While The Isley Brothers are commonly filed under Soul or R&B, that categorization only partially reflects what they have delivered soundwise since the release of their first album way back in 1959. We all know how this works: basically, whatever genre your biggest hits fall into will then by default define who you are to the world forevermore. And because their most popular songs are of the soul shouter-disco/funk-quiet storm variety, they have been conveniently stuffed into the singular genre of Soul/R&B. But in the case of the Isleys, this cut-and-dried categorization is exceptionally misleading. Which is to say, while their ’60s hits “This Old Heart of Mine (Is Weak For You) and “Shout Pts. & 2” remain their highest ranking tracks in terms of Spotify plays, they are hardly reflective of the true, signature Isley sound, a perfect melding of topical Rock & Soul that remains unmatched to this day. Make no mistake (and with all due respect to their former Motown label mates, The Temptations and The Four Tops), The Isley Brothers were a proper band. Like The Beatles or The Stones. A classic old school, turn the amp up to 11, self-contained, smokin’, genre-defying band.

This is just a roundabout way of saying  if you want to know what the Isleys are really about sonically and philosophically, it’s best to avoid the greatest hits playlists and head straight for the string of positively seminal studio albums the band released from 1971-1976. There were 6 in total over that time, beginning with Givin’ It Back and running on through to 1976’s Harvest For The World. It is there you will meet O’Kelly, Rudolph, Ronald, Ernie, Marvin and Chris Jasper, the real Isley Brothers.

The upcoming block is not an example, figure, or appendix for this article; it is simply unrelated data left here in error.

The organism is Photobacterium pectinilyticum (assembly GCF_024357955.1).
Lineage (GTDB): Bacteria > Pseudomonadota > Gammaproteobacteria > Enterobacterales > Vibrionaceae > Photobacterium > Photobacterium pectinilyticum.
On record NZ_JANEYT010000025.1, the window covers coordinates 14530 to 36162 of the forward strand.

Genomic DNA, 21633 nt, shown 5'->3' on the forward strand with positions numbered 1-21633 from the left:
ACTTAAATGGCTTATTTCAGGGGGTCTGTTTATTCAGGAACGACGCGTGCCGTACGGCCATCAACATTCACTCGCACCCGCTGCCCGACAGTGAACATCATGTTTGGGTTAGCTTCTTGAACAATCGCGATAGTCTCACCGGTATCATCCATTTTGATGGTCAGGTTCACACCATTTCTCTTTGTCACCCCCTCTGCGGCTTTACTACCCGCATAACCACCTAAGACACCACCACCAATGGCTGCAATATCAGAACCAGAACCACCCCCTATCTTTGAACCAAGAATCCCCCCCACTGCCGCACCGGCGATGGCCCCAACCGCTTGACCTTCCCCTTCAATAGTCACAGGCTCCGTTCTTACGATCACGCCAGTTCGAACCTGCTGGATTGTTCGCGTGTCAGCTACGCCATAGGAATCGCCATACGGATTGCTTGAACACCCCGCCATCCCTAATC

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May 192020
 
quarantine covers
Amy Helm – Twilight (The Band cover)

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May 032019
 

‘The Best Ever’ series counts down our favorite covers of great artists.

joni mitchell covers

Joni Mitchell is 75 and won’t be with us forever. She suffered an aneurysm in 2015, and she’s coping with the little-understood Morgellons disease. She has difficulty walking, and has not spoken publicly in years. But if her place on earth is tenuous, her place in the heavens is secure; millions of people already look up to her every day.

Joni Mitchell’s songs are famous for being intensely personal, a deep expression of her self that people nevertheless relate to. Those who aspire to her voice become near-slavish devotees. There’s a great New Yorker piece about a small show of Joni’s that a drunken Chrissie Hynde gets overly caught up in (“That’s a REAL singer up there!”), and Hynde’s not alone. Mitchell isn’t just a real singer, though. She’s a real songwriter, a real painter, a real guitarist, a real follower of her muse – a real artist, one of the realest of the past hundred years. That authenticity is what continues to bring people into her circle on a daily basis.